Often asked: How To Knit An Aran Sweater?

How long does it take to knit an Aran sweater?

It requires on average more than 40 hours of knitting to complete each sweater and as this is a craft mainly carried out by women in their homes when they are sitting down in the evenings, this means that it could take up to 6 weeks to knit just one sweater! Each sweater is truly a labour of love for their craft.

How difficult is Aran Knitting?

While Aran knit garments and household items may look very complicated to knit, they really aren’t all that difficult to do once you have mastered a couple new techniques. Anyone with basic knitting skills can learn to do Aran knitting and create wonderful heirloom items for their friends and family.

How many stitches does an Aran sweater have?

The amazing skill involved in creating an Aran sweater cannot be underestimated. The intricacy of the designs and the mastery that these Aran knitters commanded of their craft still amazes experts to this day. An sweater is a true work of art containing approximately 100,000 painstakingly constructed stitches.

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Are Aran sweaters worth it?

Hand knit Aran sweaters are knit usually by women at home as a part-time enterprise, are the best quality and the most expensive. They tend to be knit tightly and from heavier yarn, so the patterns are very well defined. Hand knit Aran sweaters are long lasting, keeping their shape and stitch definition for many years.

What do the stitches used in Aran knitting represent?

In Aran knitting patterns the honeycomb stitch, signifying the bee, is often used to represent both hard work and its rewards. The honeycomb stitch may be included as a symbol of good luck, signifying plenty. When only one repetition of the pattern is used, the honeycomb stitch is also known as the Chain Cable.

How are Aran sweaters made?

Traditionally, an Aran jumper is made from undyed cream-coloured báinín (pronounced “bawneen”), a yarn made from sheep’s wool, sometimes “black-sheep” wool. They were originally made with unwashed wool that still contained natural sheep lanolin, making the garment water-repellent.

What is Irish Aran?

Aran Sweaters – Quintessentially Irish Aran is a style of sweater that takes its name from the Aran Islands off the west coast of Ireland. Often known as a Fisherman sweater, they are distinguished by their use of complex textured stitch patterns, several of which are combined in the creation of a single garment.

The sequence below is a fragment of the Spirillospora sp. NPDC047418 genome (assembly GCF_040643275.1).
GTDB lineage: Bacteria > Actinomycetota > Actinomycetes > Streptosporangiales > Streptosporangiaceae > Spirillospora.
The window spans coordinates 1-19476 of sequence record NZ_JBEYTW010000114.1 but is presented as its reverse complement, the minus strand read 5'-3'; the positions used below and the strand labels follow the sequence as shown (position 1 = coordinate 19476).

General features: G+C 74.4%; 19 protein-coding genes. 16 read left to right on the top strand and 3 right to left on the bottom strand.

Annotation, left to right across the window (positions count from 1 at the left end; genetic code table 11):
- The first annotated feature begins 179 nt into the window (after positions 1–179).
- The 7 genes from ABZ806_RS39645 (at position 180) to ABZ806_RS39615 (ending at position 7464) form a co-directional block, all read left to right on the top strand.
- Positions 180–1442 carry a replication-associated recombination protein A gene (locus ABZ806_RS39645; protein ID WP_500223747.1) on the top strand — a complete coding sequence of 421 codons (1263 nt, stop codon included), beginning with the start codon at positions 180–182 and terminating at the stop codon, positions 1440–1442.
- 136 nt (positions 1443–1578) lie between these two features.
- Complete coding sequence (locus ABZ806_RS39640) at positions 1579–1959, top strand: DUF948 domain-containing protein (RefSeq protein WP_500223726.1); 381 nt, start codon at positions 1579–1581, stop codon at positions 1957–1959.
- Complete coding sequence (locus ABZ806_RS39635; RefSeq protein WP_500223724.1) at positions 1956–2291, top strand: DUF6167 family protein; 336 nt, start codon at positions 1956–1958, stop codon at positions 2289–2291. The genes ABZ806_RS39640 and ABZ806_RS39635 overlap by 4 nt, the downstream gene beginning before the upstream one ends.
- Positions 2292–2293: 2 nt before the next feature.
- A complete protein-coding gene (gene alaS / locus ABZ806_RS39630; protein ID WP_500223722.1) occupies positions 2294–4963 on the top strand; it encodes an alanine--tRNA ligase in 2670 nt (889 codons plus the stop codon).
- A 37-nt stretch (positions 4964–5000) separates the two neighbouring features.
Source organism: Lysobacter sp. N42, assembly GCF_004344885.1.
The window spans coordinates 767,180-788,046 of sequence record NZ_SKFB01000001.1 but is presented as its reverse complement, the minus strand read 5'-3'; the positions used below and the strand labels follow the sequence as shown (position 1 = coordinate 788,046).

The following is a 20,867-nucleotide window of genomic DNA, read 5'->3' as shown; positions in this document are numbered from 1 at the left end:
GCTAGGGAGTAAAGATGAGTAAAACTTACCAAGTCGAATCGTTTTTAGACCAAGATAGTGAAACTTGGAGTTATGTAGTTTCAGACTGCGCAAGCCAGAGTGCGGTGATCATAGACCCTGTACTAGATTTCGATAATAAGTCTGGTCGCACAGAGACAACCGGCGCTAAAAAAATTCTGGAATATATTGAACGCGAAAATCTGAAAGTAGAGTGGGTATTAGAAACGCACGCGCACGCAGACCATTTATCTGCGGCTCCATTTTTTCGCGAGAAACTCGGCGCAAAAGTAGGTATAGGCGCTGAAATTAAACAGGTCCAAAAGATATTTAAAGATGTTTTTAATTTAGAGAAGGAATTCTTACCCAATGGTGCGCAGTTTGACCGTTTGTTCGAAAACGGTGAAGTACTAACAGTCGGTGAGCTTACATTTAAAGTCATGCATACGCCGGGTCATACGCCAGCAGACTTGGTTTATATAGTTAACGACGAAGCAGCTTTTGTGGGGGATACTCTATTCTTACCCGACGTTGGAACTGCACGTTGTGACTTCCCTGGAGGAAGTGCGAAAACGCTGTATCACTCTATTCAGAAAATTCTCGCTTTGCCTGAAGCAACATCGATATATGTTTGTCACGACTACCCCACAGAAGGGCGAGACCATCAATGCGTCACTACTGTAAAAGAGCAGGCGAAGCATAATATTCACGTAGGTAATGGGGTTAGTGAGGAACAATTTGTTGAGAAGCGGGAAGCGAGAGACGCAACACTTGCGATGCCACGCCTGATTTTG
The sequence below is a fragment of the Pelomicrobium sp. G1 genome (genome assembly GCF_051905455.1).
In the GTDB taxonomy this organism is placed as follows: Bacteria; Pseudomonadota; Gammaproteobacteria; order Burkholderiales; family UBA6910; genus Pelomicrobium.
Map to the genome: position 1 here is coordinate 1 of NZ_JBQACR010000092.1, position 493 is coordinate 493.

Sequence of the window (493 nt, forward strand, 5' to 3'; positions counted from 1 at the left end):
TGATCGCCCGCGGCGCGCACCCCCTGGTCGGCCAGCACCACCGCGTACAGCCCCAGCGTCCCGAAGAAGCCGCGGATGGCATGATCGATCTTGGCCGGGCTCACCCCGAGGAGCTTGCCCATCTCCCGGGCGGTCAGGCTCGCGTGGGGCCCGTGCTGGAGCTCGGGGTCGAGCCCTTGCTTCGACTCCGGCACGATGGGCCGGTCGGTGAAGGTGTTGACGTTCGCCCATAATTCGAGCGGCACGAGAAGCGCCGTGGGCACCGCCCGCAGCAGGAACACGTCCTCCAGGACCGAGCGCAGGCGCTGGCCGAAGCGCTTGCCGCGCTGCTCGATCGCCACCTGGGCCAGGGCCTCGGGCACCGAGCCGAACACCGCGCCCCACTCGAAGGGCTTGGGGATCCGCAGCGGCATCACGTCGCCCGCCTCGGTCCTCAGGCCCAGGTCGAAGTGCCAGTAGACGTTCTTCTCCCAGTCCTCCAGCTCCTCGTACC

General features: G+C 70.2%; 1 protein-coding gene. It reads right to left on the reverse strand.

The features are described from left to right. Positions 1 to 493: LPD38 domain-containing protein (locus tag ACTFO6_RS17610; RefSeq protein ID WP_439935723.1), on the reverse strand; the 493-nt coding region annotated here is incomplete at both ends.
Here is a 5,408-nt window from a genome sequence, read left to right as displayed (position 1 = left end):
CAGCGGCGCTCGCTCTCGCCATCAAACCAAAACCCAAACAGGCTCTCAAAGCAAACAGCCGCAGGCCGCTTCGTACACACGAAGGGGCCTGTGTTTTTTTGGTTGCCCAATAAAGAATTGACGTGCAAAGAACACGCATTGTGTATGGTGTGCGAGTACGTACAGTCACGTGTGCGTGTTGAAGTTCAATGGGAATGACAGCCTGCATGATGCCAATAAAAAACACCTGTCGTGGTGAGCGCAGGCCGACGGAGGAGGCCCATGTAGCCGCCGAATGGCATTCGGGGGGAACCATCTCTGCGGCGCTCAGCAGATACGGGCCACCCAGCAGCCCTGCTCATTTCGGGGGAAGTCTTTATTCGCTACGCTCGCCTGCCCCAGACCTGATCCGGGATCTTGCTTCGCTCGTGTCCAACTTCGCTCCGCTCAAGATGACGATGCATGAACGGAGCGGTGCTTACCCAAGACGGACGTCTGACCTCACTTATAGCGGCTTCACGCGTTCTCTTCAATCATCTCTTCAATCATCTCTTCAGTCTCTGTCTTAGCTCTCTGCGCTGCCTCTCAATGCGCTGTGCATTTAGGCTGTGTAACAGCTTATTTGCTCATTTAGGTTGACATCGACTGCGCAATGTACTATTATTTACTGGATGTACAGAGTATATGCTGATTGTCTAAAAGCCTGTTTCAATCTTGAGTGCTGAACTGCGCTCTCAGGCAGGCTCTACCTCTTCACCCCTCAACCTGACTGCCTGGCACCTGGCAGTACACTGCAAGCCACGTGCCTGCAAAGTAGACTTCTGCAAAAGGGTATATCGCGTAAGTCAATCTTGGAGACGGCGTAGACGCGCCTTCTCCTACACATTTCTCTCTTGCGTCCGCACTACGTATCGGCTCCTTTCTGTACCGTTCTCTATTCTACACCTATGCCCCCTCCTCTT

Why are Aran sweaters expensive?

These sweaters keep their shape and stitch definition for a long time. They are very durable. There are Aran patterns so intricate that can only be done by hand. Because of such factors, hand-knitted Arans are expensive.

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Are Aran sweaters hand knitted?

When you choose an Aran Sweater, you invest in traditional Irish craftsmanship and quality. Aran Sweaters are traditionally made from pure merino wool in Ireland, and are usually hand knitted.

Why do fishermen wear Aran jumpers?

On the Aran islands, sweater patterns were zealously guarded, kept within the same clan throughout generations. These Aran sweaters were often used to help identify bodies of fishermen washed up on the beach following an accident at sea.

What is it called when you knit one row and purl the next?

Stockinette (or stocking stitch) is a basic stitch that most knitting patterns don’t explain because they assume it’s already in the crafter’s repertoire. However, knitting one row, purling the next, and then repeating this process consecutively creates the most classic pattern of all, known as stockinette stitch.

What does Aran mean in knitting?

When your yarn has an Aran weight, it means you need to use a 5mm needle size or hook. This weight of the yarn sometimes refers to a 10-ply yarn. It is a little bigger than a Worsted weight yarn. Aran is in the category of medium-weight yarn. Yarns in this weight category can be made out of wool or acrylic.

What is Blackberry stitch in knitting?

Trinity stitch is one common name for a stitch that is also sometimes called a cluster stitch, bramble stitch, raspberry stitch, or blackberry stitch. Whatever you call it, it is formed by working multiple stitches into one stitch, then decreasing the same number of stitches. The look is puffy and full of texture.

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